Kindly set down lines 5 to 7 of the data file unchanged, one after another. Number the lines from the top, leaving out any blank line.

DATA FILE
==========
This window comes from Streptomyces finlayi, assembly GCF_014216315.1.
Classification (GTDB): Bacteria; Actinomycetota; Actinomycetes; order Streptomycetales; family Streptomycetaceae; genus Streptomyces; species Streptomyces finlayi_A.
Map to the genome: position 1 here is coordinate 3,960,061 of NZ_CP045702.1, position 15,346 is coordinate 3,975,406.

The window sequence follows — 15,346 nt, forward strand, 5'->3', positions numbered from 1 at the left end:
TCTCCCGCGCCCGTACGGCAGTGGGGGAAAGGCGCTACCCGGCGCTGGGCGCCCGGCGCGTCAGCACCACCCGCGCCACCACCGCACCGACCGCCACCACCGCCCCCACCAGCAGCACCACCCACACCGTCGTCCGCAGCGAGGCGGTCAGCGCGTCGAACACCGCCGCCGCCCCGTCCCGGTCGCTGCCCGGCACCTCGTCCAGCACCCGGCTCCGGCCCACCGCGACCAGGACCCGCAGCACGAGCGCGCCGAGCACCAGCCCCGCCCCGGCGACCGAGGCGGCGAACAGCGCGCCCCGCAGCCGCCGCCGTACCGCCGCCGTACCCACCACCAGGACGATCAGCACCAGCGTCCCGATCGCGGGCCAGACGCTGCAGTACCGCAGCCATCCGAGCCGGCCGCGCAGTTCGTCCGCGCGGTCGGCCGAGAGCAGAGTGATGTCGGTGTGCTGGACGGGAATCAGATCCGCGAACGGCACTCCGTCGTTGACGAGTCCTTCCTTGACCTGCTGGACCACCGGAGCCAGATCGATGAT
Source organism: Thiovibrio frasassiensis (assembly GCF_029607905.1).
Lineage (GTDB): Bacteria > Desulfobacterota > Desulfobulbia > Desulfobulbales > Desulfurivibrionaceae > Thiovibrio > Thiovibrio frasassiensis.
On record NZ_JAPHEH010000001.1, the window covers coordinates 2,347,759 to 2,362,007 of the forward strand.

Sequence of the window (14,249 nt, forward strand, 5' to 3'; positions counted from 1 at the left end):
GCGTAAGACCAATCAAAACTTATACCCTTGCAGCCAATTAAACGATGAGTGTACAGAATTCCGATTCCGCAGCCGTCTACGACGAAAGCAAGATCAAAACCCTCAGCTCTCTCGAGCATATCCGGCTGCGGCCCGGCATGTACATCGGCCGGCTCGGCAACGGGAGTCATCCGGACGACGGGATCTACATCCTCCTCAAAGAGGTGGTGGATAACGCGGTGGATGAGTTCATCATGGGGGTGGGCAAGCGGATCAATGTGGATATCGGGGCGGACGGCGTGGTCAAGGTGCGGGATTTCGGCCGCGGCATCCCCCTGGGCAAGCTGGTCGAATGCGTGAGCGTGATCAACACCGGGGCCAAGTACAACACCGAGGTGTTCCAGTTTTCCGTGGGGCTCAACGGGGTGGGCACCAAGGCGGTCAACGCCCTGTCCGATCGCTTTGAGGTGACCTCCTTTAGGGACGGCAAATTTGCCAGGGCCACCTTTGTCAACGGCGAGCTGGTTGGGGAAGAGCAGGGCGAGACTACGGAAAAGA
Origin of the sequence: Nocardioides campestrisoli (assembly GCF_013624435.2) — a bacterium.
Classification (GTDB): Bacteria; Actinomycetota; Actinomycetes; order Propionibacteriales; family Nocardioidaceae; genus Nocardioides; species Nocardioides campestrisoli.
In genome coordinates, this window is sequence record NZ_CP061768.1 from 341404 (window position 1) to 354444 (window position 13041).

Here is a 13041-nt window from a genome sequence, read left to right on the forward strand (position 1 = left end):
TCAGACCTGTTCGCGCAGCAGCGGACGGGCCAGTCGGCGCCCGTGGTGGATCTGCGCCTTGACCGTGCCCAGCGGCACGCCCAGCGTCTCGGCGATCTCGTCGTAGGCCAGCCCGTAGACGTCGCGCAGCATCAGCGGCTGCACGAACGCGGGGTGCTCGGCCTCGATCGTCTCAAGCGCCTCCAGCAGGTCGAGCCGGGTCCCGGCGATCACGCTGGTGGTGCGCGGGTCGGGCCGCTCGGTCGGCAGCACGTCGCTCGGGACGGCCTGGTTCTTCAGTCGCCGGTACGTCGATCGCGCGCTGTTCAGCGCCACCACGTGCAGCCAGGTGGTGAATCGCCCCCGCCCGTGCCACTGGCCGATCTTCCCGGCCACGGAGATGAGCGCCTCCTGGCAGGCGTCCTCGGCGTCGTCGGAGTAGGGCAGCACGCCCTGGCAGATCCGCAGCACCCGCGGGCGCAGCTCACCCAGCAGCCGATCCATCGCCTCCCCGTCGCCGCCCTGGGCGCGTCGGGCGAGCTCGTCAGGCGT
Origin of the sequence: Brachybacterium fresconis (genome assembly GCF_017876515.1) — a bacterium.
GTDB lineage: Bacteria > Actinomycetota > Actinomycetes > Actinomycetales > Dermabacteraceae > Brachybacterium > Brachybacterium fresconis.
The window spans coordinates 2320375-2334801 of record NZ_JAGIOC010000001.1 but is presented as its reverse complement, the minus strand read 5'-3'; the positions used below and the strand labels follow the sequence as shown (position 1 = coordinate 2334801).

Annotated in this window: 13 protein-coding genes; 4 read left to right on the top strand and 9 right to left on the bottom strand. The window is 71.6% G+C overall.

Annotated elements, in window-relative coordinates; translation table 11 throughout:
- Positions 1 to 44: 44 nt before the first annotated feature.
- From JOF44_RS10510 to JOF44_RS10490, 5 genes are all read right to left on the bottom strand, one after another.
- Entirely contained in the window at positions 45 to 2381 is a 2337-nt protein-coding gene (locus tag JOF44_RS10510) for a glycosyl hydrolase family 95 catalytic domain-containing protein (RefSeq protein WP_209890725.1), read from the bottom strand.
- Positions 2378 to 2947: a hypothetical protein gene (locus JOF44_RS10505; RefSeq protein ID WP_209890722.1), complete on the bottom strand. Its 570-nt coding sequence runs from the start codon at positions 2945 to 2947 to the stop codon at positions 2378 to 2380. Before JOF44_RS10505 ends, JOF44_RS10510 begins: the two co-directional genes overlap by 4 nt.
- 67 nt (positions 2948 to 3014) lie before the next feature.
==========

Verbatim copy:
TCTCCCGCGCCCGTACGGCAGTGGGGGAAAGGCGCTACCCGGCGCTGGGCGCCCGGCGCGTCAGCACCACCCGCGCCACCACCGCACCGACCGCCACCACCGCCCCCACCAGCAGCACCACCCACACCGTCGTCCGCAGCGAGGCGGTCAGCGCGTCGAACACCGCCGCCGCCCCGTCCCGGTCGCTGCCCGGCACCTCGTCCAGCACCCGGCTCCGGCCCACCGCGACCAGGACCCGCAGCACGAGCGCGCCGAGCACCAGCCCCGCCCCGGCGACCGAGGCGGCGAACAGCGCGCCCCGCAGCCGCCGCCGTACCGCCGCCGTACCCACCACCAGGACGATCAGCACCAGCGTCCCGATCGCGGGCCAGACGCTGCAGTACCGCAGCCATCCGAGCCGGCCGCGCAGTTCGTCCGCGCGGTCGGCCGAGAGCAGAGTGATGTCGGTGTGCTGGACGGGAATCAGATCCGCGAACGGCACTCCGTCGTTGACGAGTCCTTCCTTGACCTGCTGGACCACCGGAGCCAGATCGATGAT
Source organism: Thiovibrio frasassiensis (assembly GCF_029607905.1).
Lineage (GTDB): Bacteria > Desulfobacterota > Desulfobulbia > Desulfobulbales > Desulfurivibrionaceae > Thiovibrio > Thiovibrio frasassiensis.